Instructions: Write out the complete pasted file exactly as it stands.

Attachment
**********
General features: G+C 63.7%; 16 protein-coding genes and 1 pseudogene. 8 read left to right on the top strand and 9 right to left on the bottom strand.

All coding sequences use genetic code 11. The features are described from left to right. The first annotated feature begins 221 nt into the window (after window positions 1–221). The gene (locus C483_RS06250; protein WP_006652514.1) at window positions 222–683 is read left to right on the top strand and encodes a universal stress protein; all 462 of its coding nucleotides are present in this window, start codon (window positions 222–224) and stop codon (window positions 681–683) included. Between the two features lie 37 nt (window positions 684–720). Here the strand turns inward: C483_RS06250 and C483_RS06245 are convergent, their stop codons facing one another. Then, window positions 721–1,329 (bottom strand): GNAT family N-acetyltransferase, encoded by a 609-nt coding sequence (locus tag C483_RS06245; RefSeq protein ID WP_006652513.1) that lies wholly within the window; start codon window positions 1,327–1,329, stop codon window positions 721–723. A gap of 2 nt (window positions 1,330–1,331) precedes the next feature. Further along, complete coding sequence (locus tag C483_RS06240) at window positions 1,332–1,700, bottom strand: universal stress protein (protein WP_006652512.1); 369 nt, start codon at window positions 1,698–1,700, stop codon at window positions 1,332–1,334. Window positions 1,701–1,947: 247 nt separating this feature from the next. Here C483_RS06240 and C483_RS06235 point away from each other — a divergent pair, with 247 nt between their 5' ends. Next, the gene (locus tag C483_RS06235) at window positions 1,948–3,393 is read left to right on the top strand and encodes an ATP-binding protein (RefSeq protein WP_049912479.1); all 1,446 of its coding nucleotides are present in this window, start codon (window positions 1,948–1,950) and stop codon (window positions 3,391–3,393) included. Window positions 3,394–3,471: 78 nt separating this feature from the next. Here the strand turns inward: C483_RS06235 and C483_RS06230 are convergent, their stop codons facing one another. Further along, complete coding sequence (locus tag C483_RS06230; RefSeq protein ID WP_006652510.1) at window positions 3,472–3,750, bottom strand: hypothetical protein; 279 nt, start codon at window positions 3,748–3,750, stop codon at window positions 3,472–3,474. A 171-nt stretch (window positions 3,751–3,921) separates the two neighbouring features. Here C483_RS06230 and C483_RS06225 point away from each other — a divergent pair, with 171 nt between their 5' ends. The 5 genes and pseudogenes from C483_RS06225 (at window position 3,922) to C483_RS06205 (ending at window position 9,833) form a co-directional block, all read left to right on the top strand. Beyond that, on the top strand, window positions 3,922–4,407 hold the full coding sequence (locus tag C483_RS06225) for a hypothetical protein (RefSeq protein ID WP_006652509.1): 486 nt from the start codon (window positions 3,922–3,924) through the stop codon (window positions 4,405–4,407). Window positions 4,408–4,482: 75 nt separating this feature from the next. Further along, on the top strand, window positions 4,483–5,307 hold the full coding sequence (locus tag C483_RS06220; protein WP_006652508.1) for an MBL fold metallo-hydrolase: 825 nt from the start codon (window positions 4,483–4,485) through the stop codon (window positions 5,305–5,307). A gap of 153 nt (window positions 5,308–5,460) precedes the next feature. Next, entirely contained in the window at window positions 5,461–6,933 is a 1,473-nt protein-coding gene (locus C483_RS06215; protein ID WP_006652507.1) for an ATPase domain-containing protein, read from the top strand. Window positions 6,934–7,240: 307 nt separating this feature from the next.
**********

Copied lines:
General features: G+C 63.7%; 16 protein-coding genes and 1 pseudogene. 8 read left to right on the top strand and 9 right to left on the bottom strand.

All coding sequences use genetic code 11. The features are described from left to right. The first annotated feature begins 221 nt into the window (after window positions 1–221). The gene (locus C483_RS06250; protein WP_006652514.1) at window positions 222–683 is read left to right on the top strand and encodes a universal stress protein; all 462 of its coding nucleotides are present in this window, start codon (window positions 222–224) and stop codon (window positions 681–683) included. Between the two features lie 37 nt (window positions 684–720). Here the strand turns inward: C483_RS06250 and C483_RS06245 are convergent, their stop codons facing one another. Then, window positions 721–1,329 (bottom strand): GNAT family N-acetyltransferase, encoded by a 609-nt coding sequence (locus tag C483_RS06245; RefSeq protein ID WP_006652513.1) that lies wholly within the window; start codon window positions 1,327–1,329, stop codon window positions 721–723. A gap of 2 nt (window positions 1,330–1,331) precedes the next feature. Further along, complete coding sequence (locus tag C483_RS06240) at window positions 1,332–1,700, bottom strand: universal stress protein (protein WP_006652512.1); 369 nt, start codon at window positions 1,698–1,700, stop codon at window positions 1,332–1,334. Window positions 1,701–1,947: 247 nt separating this feature from the next. Here C483_RS06240 and C483_RS06235 point away from each other — a divergent pair, with 247 nt between their 5' ends. Next, the gene (locus tag C483_RS06235) at window positions 1,948–3,393 is read left to right on the top strand and encodes an ATP-binding protein (RefSeq protein WP_049912479.1); all 1,446 of its coding nucleotides are present in this window, start codon (window positions 1,948–1,950) and stop codon (window positions 3,391–3,393) included. Window positions 3,394–3,471: 78 nt separating this feature from the next. Here the strand turns inward: C483_RS06235 and C483_RS06230 are convergent, their stop codons facing one another. Further along, complete coding sequence (locus tag C483_RS06230; RefSeq protein ID WP_006652510.1) at window positions 3,472–3,750, bottom strand: hypothetical protein; 279 nt, start codon at window positions 3,748–3,750, stop codon at window positions 3,472–3,474. A 171-nt stretch (window positions 3,751–3,921) separates the two neighbouring features. Here C483_RS06230 and C483_RS06225 point away from each other — a divergent pair, with 171 nt between their 5' ends. The 5 genes and pseudogenes from C483_RS06225 (at window position 3,922) to C483_RS06205 (ending at window position 9,833) form a co-directional block, all read left to right on the top strand. Beyond that, on the top strand, window positions 3,922–4,407 hold the full coding sequence (locus tag C483_RS06225) for a hypothetical protein (RefSeq protein ID WP_006652509.1): 486 nt from the start codon (window positions 3,922–3,924) through the stop codon (window positions 4,405–4,407). Window positions 4,408–4,482: 75 nt separating this feature from the next. Further along, on the top strand, window positions 4,483–5,307 hold the full coding sequence (locus tag C483_RS06220; protein WP_006652508.1) for an MBL fold metallo-hydrolase: 825 nt from the start codon (window positions 4,483–4,485) through the stop codon (window positions 5,305–5,307). A gap of 153 nt (window positions 5,308–5,460) precedes the next feature. Next, entirely contained in the window at window positions 5,461–6,933 is a 1,473-nt protein-coding gene (locus C483_RS06215; protein ID WP_006652507.1) for an ATPase domain-containing protein, read from the top strand. Window positions 6,934–7,240: 307 nt separating this feature from the next.